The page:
Originally published in Arthur No. 24 (August, 2006)
How Comets on Fire and Howlin’ Rain singer-guitarist Ethan Miller got his cosmic Californian yawp
Text: Trinie Dalton
Photos: Eden Batki
Design: Yasmin Khan and Michael Worthington
My adoration for Comets on Fire, Six Organs of Admittance, Howlin’ Rain and The Colossal Yes — all bands that either include or are tangentially related to cover boy Ethan Miller — stems from my love of music that reminds me of the Pot Growing Capital of America, Humboldt County. As a native Californian, any music that conjures up the Redwood forest—its clean, pine-scented air, abundance of ferns and fungi, and a high tree canopy providing year-round shelter from the elements—causes me to pause as I grind through traffic in Los Angeles and wonder: Why do I live in such a hellhole? (This doesn’t mean I’m moving up north to chain myself to a tree or that I bust out bootlegs from cheesy Phish wannabes, however.)
Ethan Miller’s music in his bands Comets on Fire and Howlin’ Rain does yeoman’s work by evoking his native Humboldt region. His guitar playing and vocals attest to a magical and ancient ability to conjure up place, recalling that golden hour in American rock history: San Francisco in the late ‘60s, the heyday of Jefferson Airplane, Quicksilver Messenger Service, and the Grateful Dead, to name but a few. On the other hand, Miller is audibly influenced by Japanese freak-out messiahs like High Rise, Ghost, White Heaven, Acid Mothers Temple and Keiji Haino. Those inspirations supply the proverbial fireworks inside Miller’s balmy, casual Northern California sound. Consider it a Pacific Rim/Ring of Fire kind of thing.
Comets on Fire have built their sound upon the excitement and uncertainty of impending disaster. Their fourth studio album, Avatar (Sub Pop), sounds, at first, less chaotically punky than their previous records (2001’s Comets on Fire; 2002’s Field Recordings of the Sun; 2004’s Blue Cathedral), but close listening reveals its deeper strangeness. The new album has a more professional studio sound, yet Avatar also features powerful ballads whose lyrics has the power to hypnotize much like magic spells. In “Swallow’s Eye,” Miller sings: “Eye of the moon will turn the tides/Leaves of the orchard beckon the blight/Spite of our circle, ever on/Only a river can carry a song.”
While Comets’ awkward-but-beautiful tendency towards demolishing harmonic riffs and jams with screeching, scary guitar solos still reigns, Avatar has clearer piano, more bass, and, most notably, Miller singing sans effects. His earthy rasp is reminiscent of Janis Joplin, Joe Cocker, Rod Stewart, and Ozzy. But when Comets played ArthurFest in 2005, Ethan was singing at maximum capacity, and it was impossible to understand one word he was saying through the distortion of the Echoplex. Now, the ability to understand Ethan Miller’s lyrics is a breakthrough, adding poetic and political significance to an already heavy experience.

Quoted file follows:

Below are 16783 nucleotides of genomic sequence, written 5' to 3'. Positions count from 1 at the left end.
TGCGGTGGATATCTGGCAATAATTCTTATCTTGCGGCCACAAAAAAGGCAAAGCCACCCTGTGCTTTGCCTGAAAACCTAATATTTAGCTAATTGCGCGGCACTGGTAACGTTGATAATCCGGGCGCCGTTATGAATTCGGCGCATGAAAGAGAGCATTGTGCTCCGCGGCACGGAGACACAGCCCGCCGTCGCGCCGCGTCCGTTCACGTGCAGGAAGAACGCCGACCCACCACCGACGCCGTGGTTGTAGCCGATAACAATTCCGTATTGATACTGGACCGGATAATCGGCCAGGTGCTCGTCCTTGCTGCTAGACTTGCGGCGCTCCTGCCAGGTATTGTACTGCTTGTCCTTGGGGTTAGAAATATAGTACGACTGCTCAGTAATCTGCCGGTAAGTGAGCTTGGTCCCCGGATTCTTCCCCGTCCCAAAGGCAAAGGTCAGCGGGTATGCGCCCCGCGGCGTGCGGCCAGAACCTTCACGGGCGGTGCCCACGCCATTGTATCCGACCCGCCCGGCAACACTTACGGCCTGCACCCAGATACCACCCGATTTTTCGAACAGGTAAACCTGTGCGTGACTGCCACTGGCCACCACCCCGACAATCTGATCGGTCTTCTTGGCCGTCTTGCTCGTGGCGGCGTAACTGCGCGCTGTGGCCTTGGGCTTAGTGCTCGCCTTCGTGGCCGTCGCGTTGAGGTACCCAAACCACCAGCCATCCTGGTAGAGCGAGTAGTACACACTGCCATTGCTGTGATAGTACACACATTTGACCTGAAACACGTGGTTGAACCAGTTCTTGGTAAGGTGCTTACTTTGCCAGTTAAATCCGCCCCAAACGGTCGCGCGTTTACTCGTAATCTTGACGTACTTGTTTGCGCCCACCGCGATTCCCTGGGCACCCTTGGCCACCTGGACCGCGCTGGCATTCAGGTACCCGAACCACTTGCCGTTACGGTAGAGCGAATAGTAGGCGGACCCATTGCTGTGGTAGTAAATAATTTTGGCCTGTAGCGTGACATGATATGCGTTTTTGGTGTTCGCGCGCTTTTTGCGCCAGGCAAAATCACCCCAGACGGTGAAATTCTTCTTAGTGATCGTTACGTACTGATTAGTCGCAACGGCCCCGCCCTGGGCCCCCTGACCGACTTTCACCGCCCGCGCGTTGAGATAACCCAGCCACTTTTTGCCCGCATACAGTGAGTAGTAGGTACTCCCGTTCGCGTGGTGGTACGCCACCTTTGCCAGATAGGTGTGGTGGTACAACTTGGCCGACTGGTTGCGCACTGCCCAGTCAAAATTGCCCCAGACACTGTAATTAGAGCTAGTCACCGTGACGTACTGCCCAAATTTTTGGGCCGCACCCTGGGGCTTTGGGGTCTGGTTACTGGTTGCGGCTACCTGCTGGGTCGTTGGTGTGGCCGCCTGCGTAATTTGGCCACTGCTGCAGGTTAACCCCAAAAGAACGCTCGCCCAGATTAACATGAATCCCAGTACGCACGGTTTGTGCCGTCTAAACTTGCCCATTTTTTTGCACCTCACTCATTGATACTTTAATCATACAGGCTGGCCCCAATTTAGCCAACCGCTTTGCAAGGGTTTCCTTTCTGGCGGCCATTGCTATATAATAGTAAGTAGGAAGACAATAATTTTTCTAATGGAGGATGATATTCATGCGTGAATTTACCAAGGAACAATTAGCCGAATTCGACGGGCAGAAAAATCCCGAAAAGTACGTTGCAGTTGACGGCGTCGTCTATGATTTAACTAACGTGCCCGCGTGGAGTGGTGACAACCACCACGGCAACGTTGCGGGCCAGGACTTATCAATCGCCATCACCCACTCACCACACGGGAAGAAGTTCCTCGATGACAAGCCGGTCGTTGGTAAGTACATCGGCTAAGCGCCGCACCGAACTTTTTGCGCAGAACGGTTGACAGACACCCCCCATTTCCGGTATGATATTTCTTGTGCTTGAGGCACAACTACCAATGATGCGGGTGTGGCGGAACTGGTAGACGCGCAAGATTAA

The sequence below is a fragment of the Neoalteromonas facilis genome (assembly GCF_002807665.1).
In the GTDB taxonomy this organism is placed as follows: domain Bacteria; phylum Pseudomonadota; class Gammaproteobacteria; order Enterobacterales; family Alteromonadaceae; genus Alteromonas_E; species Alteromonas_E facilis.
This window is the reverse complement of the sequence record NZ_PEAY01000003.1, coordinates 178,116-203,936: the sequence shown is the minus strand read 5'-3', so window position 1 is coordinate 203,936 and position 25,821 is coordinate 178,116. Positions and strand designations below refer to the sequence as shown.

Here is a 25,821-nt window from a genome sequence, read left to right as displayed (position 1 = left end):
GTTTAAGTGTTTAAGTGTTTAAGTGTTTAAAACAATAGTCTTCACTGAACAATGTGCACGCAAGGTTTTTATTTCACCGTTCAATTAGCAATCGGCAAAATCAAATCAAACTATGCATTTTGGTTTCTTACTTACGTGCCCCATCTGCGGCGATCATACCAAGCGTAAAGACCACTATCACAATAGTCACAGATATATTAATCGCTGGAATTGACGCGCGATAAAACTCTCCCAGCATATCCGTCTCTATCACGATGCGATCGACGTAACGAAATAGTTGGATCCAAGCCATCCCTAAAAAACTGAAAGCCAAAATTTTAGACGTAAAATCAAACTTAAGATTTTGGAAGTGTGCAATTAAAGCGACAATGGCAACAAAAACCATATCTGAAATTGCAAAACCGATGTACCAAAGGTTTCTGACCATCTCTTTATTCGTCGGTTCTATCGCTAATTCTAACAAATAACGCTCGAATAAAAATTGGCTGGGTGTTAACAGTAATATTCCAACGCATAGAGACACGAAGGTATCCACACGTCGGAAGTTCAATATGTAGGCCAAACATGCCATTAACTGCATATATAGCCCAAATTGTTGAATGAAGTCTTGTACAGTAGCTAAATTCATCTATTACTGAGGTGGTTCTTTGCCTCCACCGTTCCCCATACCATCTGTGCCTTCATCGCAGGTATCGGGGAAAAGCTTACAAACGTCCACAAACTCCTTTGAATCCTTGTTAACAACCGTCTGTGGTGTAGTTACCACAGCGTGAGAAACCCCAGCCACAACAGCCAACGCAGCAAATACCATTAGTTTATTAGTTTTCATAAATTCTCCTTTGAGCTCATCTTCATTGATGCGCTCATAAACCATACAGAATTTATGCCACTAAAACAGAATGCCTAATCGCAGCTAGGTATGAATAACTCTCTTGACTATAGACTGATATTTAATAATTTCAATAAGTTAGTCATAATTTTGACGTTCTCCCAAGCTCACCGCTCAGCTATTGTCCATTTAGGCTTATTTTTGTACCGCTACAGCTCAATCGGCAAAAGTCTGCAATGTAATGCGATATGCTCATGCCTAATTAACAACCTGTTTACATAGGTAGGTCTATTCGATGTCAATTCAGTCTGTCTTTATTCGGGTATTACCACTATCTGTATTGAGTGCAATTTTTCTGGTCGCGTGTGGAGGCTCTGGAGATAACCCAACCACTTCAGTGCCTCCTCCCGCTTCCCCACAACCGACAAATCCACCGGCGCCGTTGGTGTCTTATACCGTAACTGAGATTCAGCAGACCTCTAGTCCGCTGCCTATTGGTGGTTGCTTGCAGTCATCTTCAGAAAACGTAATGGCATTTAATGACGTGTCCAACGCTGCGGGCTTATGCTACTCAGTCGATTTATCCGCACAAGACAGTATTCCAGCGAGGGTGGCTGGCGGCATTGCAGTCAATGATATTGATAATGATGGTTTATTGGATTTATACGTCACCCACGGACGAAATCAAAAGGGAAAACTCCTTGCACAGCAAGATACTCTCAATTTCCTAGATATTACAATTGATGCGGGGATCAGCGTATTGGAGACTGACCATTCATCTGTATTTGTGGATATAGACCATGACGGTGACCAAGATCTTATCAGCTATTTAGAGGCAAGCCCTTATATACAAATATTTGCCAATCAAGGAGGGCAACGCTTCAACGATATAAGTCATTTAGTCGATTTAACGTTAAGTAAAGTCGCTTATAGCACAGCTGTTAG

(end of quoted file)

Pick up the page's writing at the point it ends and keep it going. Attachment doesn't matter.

Miller’s lyrics come through even clearer on Howlin’ Rain’s self-titled debut on Birdman Records. Howlin’ Rain is an Ethan-fronted revolving posse including old buddies Ian Gradek, Mike Jackson, Tim Daley and Sunburned Hand of the Man’s John Moloney. They have a real California-country feel, part Crosby, Stills, Nash & Young, part original Charlatans, with the feel-good vibe of the Doobie Brothers. I sampled the Howlin’ Rain LP while crossing over mountainous Route 299, through Weaverville, deep in the Shasta-Trinity wilderness famous for its thriving Bigfoot population. With the trees rolling past, a river to stop at and dip into, and some beer and trail mix for nourishment, the tunes sounded pretty idyllic. Howlin’ Rain’s lyrics are another matter: doomsday vibes, as in “Calling Lightning With A Scythe,” set far off from pastoral troubadour musings: “We are only slaves/To our ghostly arms and legs/Got us dancing in our graves/And then lay around in the wreckage/Of this pitiful little world.” Bluesy murder ballads and songs about the apocalypse are further disturbed by Miller’s guitar solos that wreck the Neil Young-ian peace and harmony that the songs present on the surface.
Ethan grew up in Eureka, the Humboldt County seat, but now lives in Oakland. I had a fantasy of driving up to some remote redwood cabin to drink gin with him for the interview, but since he’s busy enjoying Bay Area city life with his wife and working a day job, we enjoyed a long, fun phone conversation. Ethan Miller’s lucidity, in his interview as well as in his music, reassures me that there are good things happening, in an age that can sometimes feel overwhelmed by corporate dread.Continue reading